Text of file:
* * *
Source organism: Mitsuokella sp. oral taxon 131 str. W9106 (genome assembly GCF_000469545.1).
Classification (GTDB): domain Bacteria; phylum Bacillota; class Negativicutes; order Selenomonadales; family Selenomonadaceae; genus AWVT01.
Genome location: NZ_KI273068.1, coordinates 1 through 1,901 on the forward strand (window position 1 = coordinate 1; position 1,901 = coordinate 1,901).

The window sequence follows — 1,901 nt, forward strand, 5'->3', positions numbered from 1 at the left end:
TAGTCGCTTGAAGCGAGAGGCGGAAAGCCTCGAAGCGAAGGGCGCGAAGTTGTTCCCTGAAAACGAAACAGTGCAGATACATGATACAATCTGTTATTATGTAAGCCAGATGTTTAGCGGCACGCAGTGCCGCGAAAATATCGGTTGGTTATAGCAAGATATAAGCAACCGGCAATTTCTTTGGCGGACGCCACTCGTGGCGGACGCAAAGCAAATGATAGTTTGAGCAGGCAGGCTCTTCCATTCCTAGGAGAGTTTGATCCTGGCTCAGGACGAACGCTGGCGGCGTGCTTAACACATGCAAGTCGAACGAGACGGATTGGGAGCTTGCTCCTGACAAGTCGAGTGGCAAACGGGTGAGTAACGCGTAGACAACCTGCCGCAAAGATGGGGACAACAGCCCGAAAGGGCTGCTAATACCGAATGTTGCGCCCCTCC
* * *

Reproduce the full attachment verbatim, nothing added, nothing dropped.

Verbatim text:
Source organism: Mitsuokella sp. oral taxon 131 str. W9106 (genome assembly GCF_000469545.1).
Classification (GTDB): domain Bacteria; phylum Bacillota; class Negativicutes; order Selenomonadales; family Selenomonadaceae; genus AWVT01.
Genome location: NZ_KI273068.1, coordinates 1 through 1,901 on the forward strand (window position 1 = coordinate 1; position 1,901 = coordinate 1,901).

The window sequence follows — 1,901 nt, forward strand, 5'->3', positions numbered from 1 at the left end:
TAGTCGCTTGAAGCGAGAGGCGGAAAGCCTCGAAGCGAAGGGCGCGAAGTTGTTCCCTGAAAACGAAACAGTGCAGATACATGATACAATCTGTTATTATGTAAGCCAGATGTTTAGCGGCACGCAGTGCCGCGAAAATATCGGTTGGTTATAGCAAGATATAAGCAACCGGCAATTTCTTTGGCGGACGCCACTCGTGGCGGACGCAAAGCAAATGATAGTTTGAGCAGGCAGGCTCTTCCATTCCTAGGAGAGTTTGATCCTGGCTCAGGACGAACGCTGGCGGCGTGCTTAACACATGCAAGTCGAACGAGACGGATTGGGAGCTTGCTCCTGACAAGTCGAGTGGCAAACGGGTGAGTAACGCGTAGACAACCTGCCGCAAAGATGGGGACAACAGCCCGAAAGGGCTGCTAATACCGAATGTTGCGCCCCTCC